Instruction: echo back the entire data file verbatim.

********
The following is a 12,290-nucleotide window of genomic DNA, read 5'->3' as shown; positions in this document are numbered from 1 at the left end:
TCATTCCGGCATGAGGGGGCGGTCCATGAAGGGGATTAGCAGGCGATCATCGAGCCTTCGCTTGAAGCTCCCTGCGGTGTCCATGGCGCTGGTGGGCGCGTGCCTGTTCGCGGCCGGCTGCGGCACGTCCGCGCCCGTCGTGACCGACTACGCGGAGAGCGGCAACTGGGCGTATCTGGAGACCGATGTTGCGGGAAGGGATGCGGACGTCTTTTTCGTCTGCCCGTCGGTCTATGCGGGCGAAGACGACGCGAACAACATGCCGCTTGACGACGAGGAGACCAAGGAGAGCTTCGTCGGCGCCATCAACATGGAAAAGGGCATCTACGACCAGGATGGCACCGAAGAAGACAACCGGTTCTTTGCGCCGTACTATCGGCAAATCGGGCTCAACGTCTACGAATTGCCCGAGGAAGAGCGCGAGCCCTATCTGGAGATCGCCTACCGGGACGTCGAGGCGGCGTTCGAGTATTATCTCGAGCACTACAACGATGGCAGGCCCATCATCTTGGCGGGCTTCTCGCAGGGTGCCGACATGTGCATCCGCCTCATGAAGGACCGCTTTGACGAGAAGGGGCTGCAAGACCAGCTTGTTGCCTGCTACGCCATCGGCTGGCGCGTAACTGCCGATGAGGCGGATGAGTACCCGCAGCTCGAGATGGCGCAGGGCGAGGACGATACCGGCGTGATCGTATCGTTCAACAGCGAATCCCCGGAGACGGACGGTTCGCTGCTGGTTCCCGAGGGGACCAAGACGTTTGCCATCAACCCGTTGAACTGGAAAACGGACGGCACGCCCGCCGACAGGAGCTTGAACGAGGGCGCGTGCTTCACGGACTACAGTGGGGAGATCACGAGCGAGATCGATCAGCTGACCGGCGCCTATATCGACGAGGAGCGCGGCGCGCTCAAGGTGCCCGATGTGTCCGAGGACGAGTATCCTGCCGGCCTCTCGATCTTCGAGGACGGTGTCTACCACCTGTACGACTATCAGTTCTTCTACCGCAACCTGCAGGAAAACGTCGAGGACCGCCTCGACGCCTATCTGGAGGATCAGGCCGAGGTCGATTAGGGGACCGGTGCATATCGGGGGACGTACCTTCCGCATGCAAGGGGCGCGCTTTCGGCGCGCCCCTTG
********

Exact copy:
The following is a 12,290-nucleotide window of genomic DNA, read 5'->3' as shown; positions in this document are numbered from 1 at the left end:
TCATTCCGGCATGAGGGGGCGGTCCATGAAGGGGATTAGCAGGCGATCATCGAGCCTTCGCTTGAAGCTCCCTGCGGTGTCCATGGCGCTGGTGGGCGCGTGCCTGTTCGCGGCCGGCTGCGGCACGTCCGCGCCCGTCGTGACCGACTACGCGGAGAGCGGCAACTGGGCGTATCTGGAGACCGATGTTGCGGGAAGGGATGCGGACGTCTTTTTCGTCTGCCCGTCGGTCTATGCGGGCGAAGACGACGCGAACAACATGCCGCTTGACGACGAGGAGACCAAGGAGAGCTTCGTCGGCGCCATCAACATGGAAAAGGGCATCTACGACCAGGATGGCACCGAAGAAGACAACCGGTTCTTTGCGCCGTACTATCGGCAAATCGGGCTCAACGTCTACGAATTGCCCGAGGAAGAGCGCGAGCCCTATCTGGAGATCGCCTACCGGGACGTCGAGGCGGCGTTCGAGTATTATCTCGAGCACTACAACGATGGCAGGCCCATCATCTTGGCGGGCTTCTCGCAGGGTGCCGACATGTGCATCCGCCTCATGAAGGACCGCTTTGACGAGAAGGGGCTGCAAGACCAGCTTGTTGCCTGCTACGCCATCGGCTGGCGCGTAACTGCCGATGAGGCGGATGAGTACCCGCAGCTCGAGATGGCGCAGGGCGAGGACGATACCGGCGTGATCGTATCGTTCAACAGCGAATCCCCGGAGACGGACGGTTCGCTGCTGGTTCCCGAGGGGACCAAGACGTTTGCCATCAACCCGTTGAACTGGAAAACGGACGGCACGCCCGCCGACAGGAGCTTGAACGAGGGCGCGTGCTTCACGGACTACAGTGGGGAGATCACGAGCGAGATCGATCAGCTGACCGGCGCCTATATCGACGAGGAGCGCGGCGCGCTCAAGGTGCCCGATGTGTCCGAGGACGAGTATCCTGCCGGCCTCTCGATCTTCGAGGACGGTGTCTACCACCTGTACGACTATCAGTTCTTCTACCGCAACCTGCAGGAAAACGTCGAGGACCGCCTCGACGCCTATCTGGAGGATCAGGCCGAGGTCGATTAGGGGACCGGTGCATATCGGGGGACGTACCTTCCGCATGCAAGGGGCGCGCTTTCGGCGCGCCCCTTG